Police records indicate Nicholas Maithya and Asman John Kamau jumped into a swollen River Chania to escape arrest after they were found at a chang’aa den last Saturday.
Relatives and friends, however, insist the two young men, both aged 20, had not been to any chang’aa den. They rubbished the police narrative, saying the two were fishermen and that Kamau had even wondered aloud – as they were being handcuffed – why they were being arrested.
“I saw the two, they had been handcuffed together and Kamau was complaining loudly that he had no idea why he was being arrested. I even asked one of the officers why they were arresting the two and I was told to shut up and mind my business,” claims Mr Peter Mbaka, who insists he witnessed everything from about 40 metres away.
“It was around 4pm. One of the officers hit Kamau on the back of his head and as he fell into the river, he dragged Maithya with him since they were jointly handcuffed,” he further claims.
Mr Mbaka told the Nation he was well known to the boys and their parents.
“They usually came to my shamba to hunt for worms, which they used as bait in their fishing expeditions along River Chania,” Mr Mbaka said. “If they are found to have drowned, the two officers should be held liable. To me, it was simply murder of two innocent boys.”
At Ithanga Police Station, however, the occurrence book (OB) record indicates the two were at a chang’aa den in a village called Rubiru in Kakuzi/Mitubiri ward, along River Chania.
The report reads the two were feared to have drowned while escaping arrest and efforts to search for them in the swollen river had commenced under the leadership of the area police boss.
By Thursday, the sixth day of the search, no trace had been established, with bad weather, violent waves in the river and poor technology hindering the operation.
On Thursday morning, the search had to be suspended after the motorboat a team of five rescuers was using was overwhelmed by the waves.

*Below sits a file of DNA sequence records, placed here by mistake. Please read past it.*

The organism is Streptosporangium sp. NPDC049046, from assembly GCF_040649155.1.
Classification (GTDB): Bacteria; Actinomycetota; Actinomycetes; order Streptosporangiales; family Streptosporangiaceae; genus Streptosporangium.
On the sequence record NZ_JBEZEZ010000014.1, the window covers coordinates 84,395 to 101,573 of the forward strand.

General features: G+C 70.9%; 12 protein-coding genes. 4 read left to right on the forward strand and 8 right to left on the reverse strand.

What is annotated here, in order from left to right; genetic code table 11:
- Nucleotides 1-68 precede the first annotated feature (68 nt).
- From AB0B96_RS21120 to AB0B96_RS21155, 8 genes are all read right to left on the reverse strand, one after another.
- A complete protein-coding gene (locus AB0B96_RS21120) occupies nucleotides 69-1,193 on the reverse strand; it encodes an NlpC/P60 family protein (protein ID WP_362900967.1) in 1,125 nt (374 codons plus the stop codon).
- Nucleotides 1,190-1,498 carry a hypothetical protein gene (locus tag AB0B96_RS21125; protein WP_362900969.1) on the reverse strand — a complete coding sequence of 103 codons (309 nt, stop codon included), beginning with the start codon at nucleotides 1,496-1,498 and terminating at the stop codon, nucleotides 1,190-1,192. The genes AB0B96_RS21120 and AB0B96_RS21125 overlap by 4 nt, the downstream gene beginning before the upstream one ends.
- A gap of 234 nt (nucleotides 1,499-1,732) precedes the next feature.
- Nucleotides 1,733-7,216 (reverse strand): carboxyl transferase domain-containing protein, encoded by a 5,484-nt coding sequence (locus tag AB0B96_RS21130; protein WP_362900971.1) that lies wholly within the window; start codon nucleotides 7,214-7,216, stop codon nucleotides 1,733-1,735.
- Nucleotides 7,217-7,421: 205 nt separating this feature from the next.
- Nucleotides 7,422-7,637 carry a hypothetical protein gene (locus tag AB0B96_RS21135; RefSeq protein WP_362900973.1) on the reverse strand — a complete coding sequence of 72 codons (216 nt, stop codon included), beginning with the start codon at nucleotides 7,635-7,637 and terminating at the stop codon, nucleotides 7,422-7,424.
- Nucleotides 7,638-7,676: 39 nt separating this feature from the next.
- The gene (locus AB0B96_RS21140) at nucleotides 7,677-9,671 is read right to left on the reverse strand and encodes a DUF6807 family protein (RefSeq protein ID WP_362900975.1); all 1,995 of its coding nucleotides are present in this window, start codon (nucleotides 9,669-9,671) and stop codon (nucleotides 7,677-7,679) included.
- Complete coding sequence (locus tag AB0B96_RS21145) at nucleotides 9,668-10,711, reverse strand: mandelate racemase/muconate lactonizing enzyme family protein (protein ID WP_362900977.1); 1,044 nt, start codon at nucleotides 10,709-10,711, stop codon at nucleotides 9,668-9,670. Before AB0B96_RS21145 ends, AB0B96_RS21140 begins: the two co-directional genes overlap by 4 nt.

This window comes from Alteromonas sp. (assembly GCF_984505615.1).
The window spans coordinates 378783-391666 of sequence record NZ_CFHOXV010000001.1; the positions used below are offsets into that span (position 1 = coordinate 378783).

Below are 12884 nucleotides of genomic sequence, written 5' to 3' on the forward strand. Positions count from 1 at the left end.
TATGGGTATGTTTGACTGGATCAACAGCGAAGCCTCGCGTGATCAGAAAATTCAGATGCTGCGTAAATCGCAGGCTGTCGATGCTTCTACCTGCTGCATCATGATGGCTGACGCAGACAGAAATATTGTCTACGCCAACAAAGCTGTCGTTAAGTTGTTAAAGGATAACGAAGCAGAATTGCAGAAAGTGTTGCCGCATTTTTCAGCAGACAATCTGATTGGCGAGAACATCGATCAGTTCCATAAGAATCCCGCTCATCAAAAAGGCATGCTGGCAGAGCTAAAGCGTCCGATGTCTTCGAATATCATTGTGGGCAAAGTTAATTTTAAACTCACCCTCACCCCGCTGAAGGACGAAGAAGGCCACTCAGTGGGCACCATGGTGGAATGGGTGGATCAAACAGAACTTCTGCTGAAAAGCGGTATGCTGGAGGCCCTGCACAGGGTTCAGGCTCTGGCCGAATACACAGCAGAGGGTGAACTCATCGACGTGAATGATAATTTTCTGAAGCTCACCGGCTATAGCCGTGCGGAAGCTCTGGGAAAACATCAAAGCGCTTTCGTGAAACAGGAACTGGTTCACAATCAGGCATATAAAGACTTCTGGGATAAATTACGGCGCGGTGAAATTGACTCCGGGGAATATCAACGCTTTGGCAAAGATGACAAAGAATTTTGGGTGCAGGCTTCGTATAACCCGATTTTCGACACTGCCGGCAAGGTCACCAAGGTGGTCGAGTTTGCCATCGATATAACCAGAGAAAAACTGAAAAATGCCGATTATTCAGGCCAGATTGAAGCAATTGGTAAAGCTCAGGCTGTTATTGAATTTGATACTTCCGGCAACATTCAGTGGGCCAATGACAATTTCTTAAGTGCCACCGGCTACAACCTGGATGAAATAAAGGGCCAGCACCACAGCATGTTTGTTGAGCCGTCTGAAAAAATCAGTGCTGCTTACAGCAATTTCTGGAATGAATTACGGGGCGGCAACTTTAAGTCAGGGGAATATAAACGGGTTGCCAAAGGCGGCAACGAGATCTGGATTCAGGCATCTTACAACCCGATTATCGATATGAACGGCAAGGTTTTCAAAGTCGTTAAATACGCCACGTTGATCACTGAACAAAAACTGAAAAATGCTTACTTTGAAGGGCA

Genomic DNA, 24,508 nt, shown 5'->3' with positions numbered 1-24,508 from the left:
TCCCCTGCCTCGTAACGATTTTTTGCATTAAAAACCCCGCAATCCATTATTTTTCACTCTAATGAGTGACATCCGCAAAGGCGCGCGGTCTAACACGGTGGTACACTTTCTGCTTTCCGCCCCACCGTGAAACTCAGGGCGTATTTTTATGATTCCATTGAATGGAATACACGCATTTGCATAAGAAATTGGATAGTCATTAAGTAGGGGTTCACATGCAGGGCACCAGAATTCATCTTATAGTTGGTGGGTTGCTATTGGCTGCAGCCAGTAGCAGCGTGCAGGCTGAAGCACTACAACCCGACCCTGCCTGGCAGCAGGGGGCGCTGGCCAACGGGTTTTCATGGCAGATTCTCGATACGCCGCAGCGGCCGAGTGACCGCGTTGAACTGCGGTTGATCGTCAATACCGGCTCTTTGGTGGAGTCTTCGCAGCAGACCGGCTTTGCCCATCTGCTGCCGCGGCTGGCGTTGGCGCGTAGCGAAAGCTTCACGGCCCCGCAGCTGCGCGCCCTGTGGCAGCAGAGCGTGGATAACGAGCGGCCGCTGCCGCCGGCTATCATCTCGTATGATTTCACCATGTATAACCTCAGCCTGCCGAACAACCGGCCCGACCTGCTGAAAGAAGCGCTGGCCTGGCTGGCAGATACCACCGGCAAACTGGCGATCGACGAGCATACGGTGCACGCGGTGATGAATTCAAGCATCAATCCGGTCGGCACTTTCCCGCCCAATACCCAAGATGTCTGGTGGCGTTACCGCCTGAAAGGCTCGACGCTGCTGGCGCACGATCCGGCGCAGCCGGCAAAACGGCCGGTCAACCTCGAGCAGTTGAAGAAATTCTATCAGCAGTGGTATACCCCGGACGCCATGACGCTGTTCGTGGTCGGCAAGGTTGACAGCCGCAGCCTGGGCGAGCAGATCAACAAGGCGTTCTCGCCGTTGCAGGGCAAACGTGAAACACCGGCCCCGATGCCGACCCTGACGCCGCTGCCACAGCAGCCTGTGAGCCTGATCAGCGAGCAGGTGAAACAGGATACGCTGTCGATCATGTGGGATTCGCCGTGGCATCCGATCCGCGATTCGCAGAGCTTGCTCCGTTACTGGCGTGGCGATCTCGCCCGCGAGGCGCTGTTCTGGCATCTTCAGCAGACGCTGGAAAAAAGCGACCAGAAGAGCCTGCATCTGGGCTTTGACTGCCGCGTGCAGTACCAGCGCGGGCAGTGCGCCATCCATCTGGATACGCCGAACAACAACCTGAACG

“It was swept offshore where it hit a tree on the banks of the river, before it was swept back into the main course of the river… there was a real risk of capsizing but, by luck, it was navigated back to the shores and we had to call off the effort,” says Gatanga Directorate of Criminal Investigations (DCI) boss John Kanda.
Meanwhile, Maithya’s mother Lucy Kanini, 64, and Kamau’s mother Beth Mumbua, 32, called on witnesses to come out in large numbers and counter what they termed “police spin”.
Ms Kanini said her son was not a criminal and, for two years since he completed secondary education, he earned a living by hawking fish so as to save money as he was keen to enrol for a Plant Operator course in Thika town.
Erase the evidence
For her part, Ms Mumbua said her son was law-abiding and despite having dropped out of school at Class Eight four years ago, he fished to earn a living and was looking to join a local polytechnic to pursue masonry.
The parents expressed fear the police would do anything to erase the evidence that the two were handcuffed at the time of plunging into the river.
“I just want the world to know the truth about this issue. If the officers are found culpable, they should be punished and if it is true the boys jumped into the river to run away from the police, that should also be proven,” said the families’ spokesman, Mr Peter Kyatha.
“When such conflicting positions arise, we have to be methodical. The first thing is to get the missing persons whether alive or dead. If alive, they will be in a position to tell us what happened. If dead, postmortem results will give us a fair insight into what happened. We cannot rule out that they are alive. If it is true that they jumped into the river, they must have had their calculations. We also cannot rule out that they are dead,” Mr Kanda said.
“What we have now as a working variable is the situation report that was filed by the officers. But my priority now is to get the two. And I can assure you that we are not in the business of covering up any act of crime. If our officers were in the wrong, it will come out. If they are clear of blame, it will be manifest,” he said.
The two mothers complained that the delays in conducting a credible and organised search by the government made them fear for the worst.
“If it were a big man or woman’s son, even the Interior Cabinet Secretary would probably be here to coordinate the search. The President would have since issued a directive; but because we are talking about sons of peasants, that is why the mission is even being called off in the morning. Every single day of this search is taking away my life,” said a distraught Ms Kanini.